Over the course of the scheme, PIERCE tried to cover up her fraud, by continuing to negotiate with the telecommunications companies in hopes of reaching agreements identical to the ones she forged. Her efforts were mostly unsuccessful. PIERCE completely failed to secure any revenue contract with one of those telecommunications companies, and the agreements she reached with the other three companies contained less favorable terms for Quintillion than the Fake Revenue Agreements, such as a smaller mandatory capacity purchase commitment, or no commitment at all. PIERCE hid these genuine, but inferior, contracts from the investment companies and her own staff. When Quintillion and the investment companies ultimately discovered the fraud in mid-2017, they learned that the real contracts PIERCE actually negotiated would generate only a fraction of the anticipated guaranteed revenue of the Fake Revenue Agreements she forged.
As part of PIERCE’s overall scheme, she also swindled two individual investors (together, the “Individual Victims”) out of a total of $365,000. PIERCE led these individuals to believe that they would acquire ownership interests in Quintillion when, in fact, she used half of one victim’s money and all of the other victim’s investment for her own personal benefit. These individuals have received no shares and none of their money back from PIERCE.
After the terrestrial system was built, PIERCE attempted to prevent the discovery of the Fake Revenue Agreements by accelerating the timing of incoming payments under certain genuine agreements to make those payments appear to be based on the Fake Revenue Agreements. PIERCE also sought to prevent Quintillion from invoicing one of the customers that had no real contract with Quintillion by fabricating email correspondence that gave the impression she was terminating a contractual relationship, when in fact no such relationship existed. PIERCE’s scheme started to unravel when another customer disputed invoices that it received from Quintillion pursuant to one of the Fake Revenue Agreements. Shortly thereafter, in the midst of Quintillion’s internal investigation, PIERCE abruptly resigned. Quintillion self-reported PIERCE’s conduct to the Department of Justice.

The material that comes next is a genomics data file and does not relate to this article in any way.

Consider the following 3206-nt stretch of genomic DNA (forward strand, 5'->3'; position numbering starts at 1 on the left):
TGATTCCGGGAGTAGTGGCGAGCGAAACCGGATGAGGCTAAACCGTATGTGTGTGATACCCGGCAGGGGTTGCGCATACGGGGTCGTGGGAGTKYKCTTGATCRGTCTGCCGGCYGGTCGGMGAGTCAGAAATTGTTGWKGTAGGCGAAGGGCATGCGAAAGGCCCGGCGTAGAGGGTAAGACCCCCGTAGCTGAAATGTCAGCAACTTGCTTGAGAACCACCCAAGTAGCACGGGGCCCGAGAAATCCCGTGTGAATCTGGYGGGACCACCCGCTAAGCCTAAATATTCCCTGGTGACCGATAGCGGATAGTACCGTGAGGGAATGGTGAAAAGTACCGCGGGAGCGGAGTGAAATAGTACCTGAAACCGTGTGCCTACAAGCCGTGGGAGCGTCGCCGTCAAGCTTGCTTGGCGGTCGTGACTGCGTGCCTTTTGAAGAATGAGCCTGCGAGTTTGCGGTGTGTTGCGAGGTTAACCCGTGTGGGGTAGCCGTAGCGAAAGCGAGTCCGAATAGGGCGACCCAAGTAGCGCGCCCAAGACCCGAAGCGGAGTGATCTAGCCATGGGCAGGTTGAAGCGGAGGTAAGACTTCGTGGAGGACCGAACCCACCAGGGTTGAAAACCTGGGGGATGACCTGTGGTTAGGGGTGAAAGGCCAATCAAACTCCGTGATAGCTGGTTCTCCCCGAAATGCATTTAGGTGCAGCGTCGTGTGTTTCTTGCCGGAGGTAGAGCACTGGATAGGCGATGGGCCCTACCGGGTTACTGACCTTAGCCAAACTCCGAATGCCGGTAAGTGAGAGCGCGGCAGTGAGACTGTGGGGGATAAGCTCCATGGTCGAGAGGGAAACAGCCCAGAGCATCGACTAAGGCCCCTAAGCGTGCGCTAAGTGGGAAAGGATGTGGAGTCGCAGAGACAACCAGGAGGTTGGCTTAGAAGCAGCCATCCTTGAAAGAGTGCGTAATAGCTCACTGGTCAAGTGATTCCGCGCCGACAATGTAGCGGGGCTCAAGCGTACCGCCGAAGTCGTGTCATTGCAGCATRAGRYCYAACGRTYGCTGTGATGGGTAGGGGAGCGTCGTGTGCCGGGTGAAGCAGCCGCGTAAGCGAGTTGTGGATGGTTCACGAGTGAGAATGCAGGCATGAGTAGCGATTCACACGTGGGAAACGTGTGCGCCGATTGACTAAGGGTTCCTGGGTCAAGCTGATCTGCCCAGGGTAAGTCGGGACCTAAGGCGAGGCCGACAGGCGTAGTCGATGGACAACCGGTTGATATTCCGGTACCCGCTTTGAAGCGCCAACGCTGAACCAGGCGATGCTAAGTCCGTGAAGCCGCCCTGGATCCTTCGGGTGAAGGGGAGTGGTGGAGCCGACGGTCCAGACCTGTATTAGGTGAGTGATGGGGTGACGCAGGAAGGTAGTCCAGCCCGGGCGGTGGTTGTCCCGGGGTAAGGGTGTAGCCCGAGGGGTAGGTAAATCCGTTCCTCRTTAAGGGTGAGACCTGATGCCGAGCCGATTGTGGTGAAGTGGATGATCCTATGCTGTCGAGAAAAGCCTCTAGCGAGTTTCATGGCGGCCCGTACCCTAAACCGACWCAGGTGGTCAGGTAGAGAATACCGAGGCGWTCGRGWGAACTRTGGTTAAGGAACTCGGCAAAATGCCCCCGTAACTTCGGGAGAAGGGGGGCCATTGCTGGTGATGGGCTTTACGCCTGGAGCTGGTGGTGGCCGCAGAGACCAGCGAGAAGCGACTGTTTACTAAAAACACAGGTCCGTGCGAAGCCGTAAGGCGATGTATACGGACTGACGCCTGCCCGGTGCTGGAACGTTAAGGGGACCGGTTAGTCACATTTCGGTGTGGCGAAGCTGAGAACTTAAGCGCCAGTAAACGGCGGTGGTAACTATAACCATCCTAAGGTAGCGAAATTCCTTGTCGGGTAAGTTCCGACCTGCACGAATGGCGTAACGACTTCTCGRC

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In addition to her term of imprisonment, PIERCE, age 55, now of Austin, Texas, was sentenced to three years of supervised release, and was ordered to forfeit $896,698.00 and all of her interests in Quintillion and a property in Texas. PIERCE will also be subject to a restitution order to her victims to be entered at a later date.
Mr. Berman praised the outstanding work of the Federal Bureau of Investigation.
This case is prosecuted by the Office’s Complex Frauds and Cybercrime Unit. Assistant U.S. Attorneys Sarah Lai and Vladislav Vainberg are in charge of the prosecution.